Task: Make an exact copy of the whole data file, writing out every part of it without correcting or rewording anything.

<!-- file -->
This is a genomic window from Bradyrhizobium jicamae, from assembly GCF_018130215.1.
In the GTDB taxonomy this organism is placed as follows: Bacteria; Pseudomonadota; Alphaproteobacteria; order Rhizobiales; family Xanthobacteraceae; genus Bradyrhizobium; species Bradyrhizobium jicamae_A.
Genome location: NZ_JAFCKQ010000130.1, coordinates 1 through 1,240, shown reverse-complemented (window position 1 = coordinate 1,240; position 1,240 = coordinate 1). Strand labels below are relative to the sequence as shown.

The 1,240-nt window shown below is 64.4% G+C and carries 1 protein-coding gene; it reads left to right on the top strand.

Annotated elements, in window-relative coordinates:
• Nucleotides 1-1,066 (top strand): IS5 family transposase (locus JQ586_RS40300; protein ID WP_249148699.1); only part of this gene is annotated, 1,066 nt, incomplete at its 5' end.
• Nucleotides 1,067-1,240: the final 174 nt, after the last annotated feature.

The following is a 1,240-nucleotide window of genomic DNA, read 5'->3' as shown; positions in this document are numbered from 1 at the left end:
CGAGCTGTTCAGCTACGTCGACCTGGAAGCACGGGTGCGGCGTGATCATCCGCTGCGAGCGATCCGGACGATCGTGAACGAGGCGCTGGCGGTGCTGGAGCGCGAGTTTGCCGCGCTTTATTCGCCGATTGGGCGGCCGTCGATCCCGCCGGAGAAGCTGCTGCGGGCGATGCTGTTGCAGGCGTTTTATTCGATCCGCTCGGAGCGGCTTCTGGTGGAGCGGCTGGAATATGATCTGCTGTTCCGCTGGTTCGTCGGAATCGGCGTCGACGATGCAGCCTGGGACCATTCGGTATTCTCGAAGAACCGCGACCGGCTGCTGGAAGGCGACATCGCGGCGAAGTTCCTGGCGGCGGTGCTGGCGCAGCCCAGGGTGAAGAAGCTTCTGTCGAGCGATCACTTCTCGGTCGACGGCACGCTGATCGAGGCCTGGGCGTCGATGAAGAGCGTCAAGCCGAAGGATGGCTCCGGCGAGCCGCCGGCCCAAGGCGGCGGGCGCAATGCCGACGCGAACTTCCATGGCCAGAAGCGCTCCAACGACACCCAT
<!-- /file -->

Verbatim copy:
This is a genomic window from Bradyrhizobium jicamae, from assembly GCF_018130215.1.
In the GTDB taxonomy this organism is placed as follows: Bacteria; Pseudomonadota; Alphaproteobacteria; order Rhizobiales; family Xanthobacteraceae; genus Bradyrhizobium; species Bradyrhizobium jicamae_A.
Genome location: NZ_JAFCKQ010000130.1, coordinates 1 through 1,240, shown reverse-complemented (window position 1 = coordinate 1,240; position 1,240 = coordinate 1). Strand labels below are relative to the sequence as shown.

The 1,240-nt window shown below is 64.4% G+C and carries 1 protein-coding gene; it reads left to right on the top strand.

Annotated elements, in window-relative coordinates:
• Nucleotides 1-1,066 (top strand): IS5 family transposase (locus JQ586_RS40300; protein ID WP_249148699.1); only part of this gene is annotated, 1,066 nt, incomplete at its 5' end.
• Nucleotides 1,067-1,240: the final 174 nt, after the last annotated feature.

The following is a 1,240-nucleotide window of genomic DNA, read 5'->3' as shown; positions in this document are numbered from 1 at the left end:
CGAGCTGTTCAGCTACGTCGACCTGGAAGCACGGGTGCGGCGTGATCATCCGCTGCGAGCGATCCGGACGATCGTGAACGAGGCGCTGGCGGTGCTGGAGCGCGAGTTTGCCGCGCTTTATTCGCCGATTGGGCGGCCGTCGATCCCGCCGGAGAAGCTGCTGCGGGCGATGCTGTTGCAGGCGTTTTATTCGATCCGCTCGGAGCGGCTTCTGGTGGAGCGGCTGGAATATGATCTGCTGTTCCGCTGGTTCGTCGGAATCGGCGTCGACGATGCAGCCTGGGACCATTCGGTATTCTCGAAGAACCGCGACCGGCTGCTGGAAGGCGACATCGCGGCGAAGTTCCTGGCGGCGGTGCTGGCGCAGCCCAGGGTGAAGAAGCTTCTGTCGAGCGATCACTTCTCGGTCGACGGCACGCTGATCGAGGCCTGGGCGTCGATGAAGAGCGTCAAGCCGAAGGATGGCTCCGGCGAGCCGCCGGCCCAAGGCGGCGGGCGCAATGCCGACGCGAACTTCCATGGCCAGAAGCGCTCCAACGACACCCAT